The Department of Collegiate Education (DCE) has asked 25 government colleges selected for academic autonomy to submit proposals to the respective universities before Thursday.
While colleges are busy preparing their proposals that will be submitted to the college development council of their affiliating universities, there is little clarity on when the colleges will get the `2 crore one-time grant to improve infrastructure.
Meanwhile, the DCE has made public its report to the State government on how it wants to implement autonomy in the 25 colleges, as promised in Chief Minister Siddaramaiah’s budget, which had provided for a one-time grant and its break-up.
Selected colleges are expected to set aside `40 lakh each, out of the total `2 crore grant, for state-of-the-art examination and laboratory infrastructure. Each college has been asked to set up an examination section with independent accommodation consisting of a strong room, a valuation hall (internal and external), and an exclusive office room with furniture.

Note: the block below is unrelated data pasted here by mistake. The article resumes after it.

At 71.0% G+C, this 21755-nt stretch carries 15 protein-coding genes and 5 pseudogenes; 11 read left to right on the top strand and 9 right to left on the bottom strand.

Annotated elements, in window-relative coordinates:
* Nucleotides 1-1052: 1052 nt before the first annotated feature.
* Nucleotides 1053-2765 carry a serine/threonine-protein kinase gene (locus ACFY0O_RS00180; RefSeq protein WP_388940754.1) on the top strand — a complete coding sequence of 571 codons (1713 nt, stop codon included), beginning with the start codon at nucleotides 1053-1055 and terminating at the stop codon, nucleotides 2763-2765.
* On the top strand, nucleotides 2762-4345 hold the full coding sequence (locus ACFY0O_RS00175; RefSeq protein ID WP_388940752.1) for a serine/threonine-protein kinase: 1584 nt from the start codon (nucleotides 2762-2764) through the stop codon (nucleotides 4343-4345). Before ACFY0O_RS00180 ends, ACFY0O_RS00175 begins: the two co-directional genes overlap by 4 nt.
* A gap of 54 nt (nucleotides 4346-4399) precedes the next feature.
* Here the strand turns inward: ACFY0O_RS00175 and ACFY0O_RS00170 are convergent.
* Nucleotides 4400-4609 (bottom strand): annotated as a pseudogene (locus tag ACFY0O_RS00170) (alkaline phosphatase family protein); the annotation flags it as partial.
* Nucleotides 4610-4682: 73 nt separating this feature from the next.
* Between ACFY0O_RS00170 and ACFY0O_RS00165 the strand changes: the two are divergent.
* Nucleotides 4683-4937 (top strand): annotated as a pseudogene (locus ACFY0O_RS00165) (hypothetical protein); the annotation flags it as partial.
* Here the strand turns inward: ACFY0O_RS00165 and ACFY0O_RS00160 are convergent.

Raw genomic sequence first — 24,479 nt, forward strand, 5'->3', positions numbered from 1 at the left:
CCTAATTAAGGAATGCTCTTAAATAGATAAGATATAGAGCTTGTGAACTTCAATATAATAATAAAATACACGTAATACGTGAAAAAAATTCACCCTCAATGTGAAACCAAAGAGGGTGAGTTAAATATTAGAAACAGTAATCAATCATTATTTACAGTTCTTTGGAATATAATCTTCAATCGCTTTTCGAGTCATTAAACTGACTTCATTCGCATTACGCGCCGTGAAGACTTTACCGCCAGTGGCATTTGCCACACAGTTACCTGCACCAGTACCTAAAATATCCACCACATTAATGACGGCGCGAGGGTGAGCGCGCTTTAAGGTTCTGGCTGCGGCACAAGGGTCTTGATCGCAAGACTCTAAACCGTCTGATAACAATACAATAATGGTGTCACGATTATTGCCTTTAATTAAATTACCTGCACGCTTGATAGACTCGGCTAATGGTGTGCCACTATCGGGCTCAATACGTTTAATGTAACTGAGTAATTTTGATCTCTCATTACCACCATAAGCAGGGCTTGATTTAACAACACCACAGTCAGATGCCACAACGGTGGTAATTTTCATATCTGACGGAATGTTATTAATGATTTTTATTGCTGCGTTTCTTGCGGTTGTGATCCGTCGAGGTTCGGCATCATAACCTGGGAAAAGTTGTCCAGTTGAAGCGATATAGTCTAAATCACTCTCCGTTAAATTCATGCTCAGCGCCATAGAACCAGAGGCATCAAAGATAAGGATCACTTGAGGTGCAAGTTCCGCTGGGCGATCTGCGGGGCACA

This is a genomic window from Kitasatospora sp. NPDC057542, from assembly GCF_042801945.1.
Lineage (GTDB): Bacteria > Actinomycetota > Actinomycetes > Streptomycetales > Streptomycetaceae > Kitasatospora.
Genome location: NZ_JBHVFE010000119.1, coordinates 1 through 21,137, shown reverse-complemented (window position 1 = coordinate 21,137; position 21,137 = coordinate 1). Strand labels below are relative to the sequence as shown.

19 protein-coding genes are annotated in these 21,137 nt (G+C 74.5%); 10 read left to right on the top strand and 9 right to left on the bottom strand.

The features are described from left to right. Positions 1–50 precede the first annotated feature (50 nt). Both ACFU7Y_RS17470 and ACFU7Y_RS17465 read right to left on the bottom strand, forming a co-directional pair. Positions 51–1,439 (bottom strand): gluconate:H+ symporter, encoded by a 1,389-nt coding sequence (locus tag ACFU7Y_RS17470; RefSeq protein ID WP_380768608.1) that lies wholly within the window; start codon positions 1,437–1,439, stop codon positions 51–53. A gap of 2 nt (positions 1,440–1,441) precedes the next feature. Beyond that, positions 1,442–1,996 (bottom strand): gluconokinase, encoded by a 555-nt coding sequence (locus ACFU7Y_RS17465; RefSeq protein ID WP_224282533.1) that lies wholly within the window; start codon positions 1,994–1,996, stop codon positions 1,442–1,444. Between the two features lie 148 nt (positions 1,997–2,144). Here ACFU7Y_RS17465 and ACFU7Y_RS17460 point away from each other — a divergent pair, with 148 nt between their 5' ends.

On the laboratory front, each college should equip labs with the latest technology, the necessary chemicals, consumables, water supply and other facilities. An adequately furnished language lab, a media hall, a sports gym and a digital lecture facility should be in place.
“We have had an orientation session on how to prepare our proposal at the University Grants Commission (UGC) level. Once our application reaches the UGC through universities, they will send an expert committee and we should be prepared to show them that we are eligible for autonomy,” said K S Venkateshappa, principal, Government Science College, Nrupathunga Road.
He said “preparing for autonomy” depends on when the State government releases the one-time grant. “We have received no communication from DCE on when we will get the funds. I think it depends on when the finance department will give its nod for it. Anyhow, we are going ahead with our proposals.”
K R Ravikumar, principal, Government Maharani’s Arts, Commerce and Management College for Women, Seshadri Road, said he is unsure if the grant will be enough to fully satisfy autonomy prerequisites. “Besides, we can use the grants according to the breakup provided only,” he said.
Workshops for faculty, WiFi on campus, e-libraries, drinking water facilities, internal quality assurance cells, office automation, surveillance systems and computerisation of exam activities are some of the requirements colleges have been asked to fulfil with the one-time grant.